Hawks closer Yuito Mori worked a 1-2-3 ninth. Shuto singled in the ninth against Marines closer Naoya Masuda (0-1), took third on a bounced pick-off throw and scored on a fly to deep center against an outfield that was pulled in shallow, analyst Chihro Hamana said,  “like a little league game.”

At MetLife Dome, 19-year-old lefty Hiroya Miyagi, the Orix Buffaloes’ top signing from the 2018 draft, struck out eight while allowing a run over seven innings in a 3-2 win over the Seibu Lions. With the game tied 1-1 in the fourth, Adam Jones doubled and scored after a Steven Moya single. Jones also walked twice. Reed Garrett struck out two in a scoreless eighth for the Lions.

At Sendai’s Rakuten Seimei Park, Yuki James Nomura broke a 2-2 third-inning tie with a two-run single as the Nippon Ham Fighters whacked the Rakuten Eagles 9-4. With Masahiro Tanaka out three weeks due to a soleus (calf) muscle injury, the Eagles dropped the season’s first bullpen game rather than move Sunday’s starter, rookie Takahisa Hayakawa up a day.

Kensuke Kondo singled twice, tripled and drove in four runs for the Fighters, while Eagles reliever Alan Busenitz gave up three runs in the ninth in the 4-hour, 26-minute game.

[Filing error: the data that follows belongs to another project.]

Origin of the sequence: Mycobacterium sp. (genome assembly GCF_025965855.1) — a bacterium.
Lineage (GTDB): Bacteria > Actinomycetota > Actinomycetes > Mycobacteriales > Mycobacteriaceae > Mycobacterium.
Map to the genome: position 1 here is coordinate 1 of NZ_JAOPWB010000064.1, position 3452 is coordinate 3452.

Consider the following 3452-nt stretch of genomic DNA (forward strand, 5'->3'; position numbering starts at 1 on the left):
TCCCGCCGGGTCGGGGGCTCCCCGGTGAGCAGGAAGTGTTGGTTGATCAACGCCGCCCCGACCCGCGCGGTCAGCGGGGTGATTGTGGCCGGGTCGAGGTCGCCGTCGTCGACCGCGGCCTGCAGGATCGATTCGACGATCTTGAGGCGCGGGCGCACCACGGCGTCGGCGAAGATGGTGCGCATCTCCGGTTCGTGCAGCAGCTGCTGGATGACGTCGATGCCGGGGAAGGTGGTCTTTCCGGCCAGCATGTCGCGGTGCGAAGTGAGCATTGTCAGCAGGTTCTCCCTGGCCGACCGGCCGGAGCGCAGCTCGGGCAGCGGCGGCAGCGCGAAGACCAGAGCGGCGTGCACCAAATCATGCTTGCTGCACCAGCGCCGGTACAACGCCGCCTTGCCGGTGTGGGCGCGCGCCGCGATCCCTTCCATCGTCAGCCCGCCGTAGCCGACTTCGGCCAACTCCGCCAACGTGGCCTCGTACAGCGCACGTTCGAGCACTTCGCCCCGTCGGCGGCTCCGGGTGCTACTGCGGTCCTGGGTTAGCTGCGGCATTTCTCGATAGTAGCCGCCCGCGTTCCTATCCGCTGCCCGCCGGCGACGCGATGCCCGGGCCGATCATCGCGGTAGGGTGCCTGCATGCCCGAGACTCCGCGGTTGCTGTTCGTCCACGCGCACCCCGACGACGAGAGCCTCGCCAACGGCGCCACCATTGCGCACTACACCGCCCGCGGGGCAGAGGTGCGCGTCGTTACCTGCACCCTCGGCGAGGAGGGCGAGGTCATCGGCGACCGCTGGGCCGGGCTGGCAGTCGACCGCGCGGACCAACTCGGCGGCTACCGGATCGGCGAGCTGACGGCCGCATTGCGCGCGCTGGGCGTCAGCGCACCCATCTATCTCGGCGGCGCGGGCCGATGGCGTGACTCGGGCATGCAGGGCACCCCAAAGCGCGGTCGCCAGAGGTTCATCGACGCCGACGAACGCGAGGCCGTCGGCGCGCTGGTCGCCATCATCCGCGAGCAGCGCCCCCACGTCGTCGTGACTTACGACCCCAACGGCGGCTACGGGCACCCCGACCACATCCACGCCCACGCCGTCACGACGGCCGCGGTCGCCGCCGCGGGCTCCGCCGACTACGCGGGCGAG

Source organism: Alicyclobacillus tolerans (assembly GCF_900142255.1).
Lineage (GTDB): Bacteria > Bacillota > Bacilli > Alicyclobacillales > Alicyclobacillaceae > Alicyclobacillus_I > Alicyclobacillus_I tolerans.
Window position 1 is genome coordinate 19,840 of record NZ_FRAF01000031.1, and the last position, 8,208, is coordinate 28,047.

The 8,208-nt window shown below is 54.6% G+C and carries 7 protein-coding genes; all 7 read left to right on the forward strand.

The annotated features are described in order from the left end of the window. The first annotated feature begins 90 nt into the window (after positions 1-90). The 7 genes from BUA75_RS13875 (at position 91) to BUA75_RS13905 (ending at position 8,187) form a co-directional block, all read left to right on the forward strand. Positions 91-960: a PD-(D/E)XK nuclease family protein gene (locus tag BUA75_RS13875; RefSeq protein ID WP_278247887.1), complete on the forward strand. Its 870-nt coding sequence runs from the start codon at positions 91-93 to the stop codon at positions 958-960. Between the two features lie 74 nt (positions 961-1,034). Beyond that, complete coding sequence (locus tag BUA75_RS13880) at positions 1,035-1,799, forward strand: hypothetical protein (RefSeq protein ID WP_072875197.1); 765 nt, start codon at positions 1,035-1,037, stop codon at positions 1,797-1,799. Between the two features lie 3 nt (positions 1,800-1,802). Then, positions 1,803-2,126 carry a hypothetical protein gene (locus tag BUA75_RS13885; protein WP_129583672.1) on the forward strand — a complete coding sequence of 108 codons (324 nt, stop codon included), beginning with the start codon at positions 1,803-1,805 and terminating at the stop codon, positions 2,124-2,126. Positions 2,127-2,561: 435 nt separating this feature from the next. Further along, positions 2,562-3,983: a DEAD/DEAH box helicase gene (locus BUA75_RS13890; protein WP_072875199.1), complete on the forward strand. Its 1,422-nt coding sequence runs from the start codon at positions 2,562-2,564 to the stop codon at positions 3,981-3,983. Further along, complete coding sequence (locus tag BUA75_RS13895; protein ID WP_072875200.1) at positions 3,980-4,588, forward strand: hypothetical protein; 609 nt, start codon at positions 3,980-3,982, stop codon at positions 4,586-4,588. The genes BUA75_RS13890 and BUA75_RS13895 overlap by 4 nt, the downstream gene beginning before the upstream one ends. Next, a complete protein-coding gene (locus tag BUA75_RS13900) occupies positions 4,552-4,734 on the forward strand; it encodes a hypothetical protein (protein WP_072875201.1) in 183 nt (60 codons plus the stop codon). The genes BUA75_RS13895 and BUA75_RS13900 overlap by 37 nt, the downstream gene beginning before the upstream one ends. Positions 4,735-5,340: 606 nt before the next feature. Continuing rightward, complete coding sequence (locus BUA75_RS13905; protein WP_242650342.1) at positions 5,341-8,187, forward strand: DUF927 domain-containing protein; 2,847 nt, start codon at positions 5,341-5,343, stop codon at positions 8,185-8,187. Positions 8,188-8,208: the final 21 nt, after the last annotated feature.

In the Central League, Hanshin Tigers rookie Teruaki Sato capped a four-run first inning off new Yakult Swallows lefty Kazuto Taguchi (0-1) with a two-run homer, his first hit as a pro, if we don’t count his first pro hit in practice games or his first pro hit in preseason exhibitions. Sato also walked and singled in the 9-5 win at Tokyo’s Jingu Stadium.

Jefry Marte walked twice and scored twice for the Tigers, while Jerry Sands, who homered twice on Opening Day, delivered a first-inning sac fly, while catcher Ryutaro Umeno doubled twice, singled and drove in three runs.

At Tokyo Dome, Yomiuri Giants right-hander Shosei “Admiral” Togo (1-0) allowed a run over seven innings while striking out six in a 10-5 win over the DeNA BayStars. Thyago Vieira allowed the visitors three consolation runs in the ninth, while Takayuki Kajitani’s first hit as a Giant was a sixth-inning grand slam against the club he left as a free agent.

Giants-BayStats highlights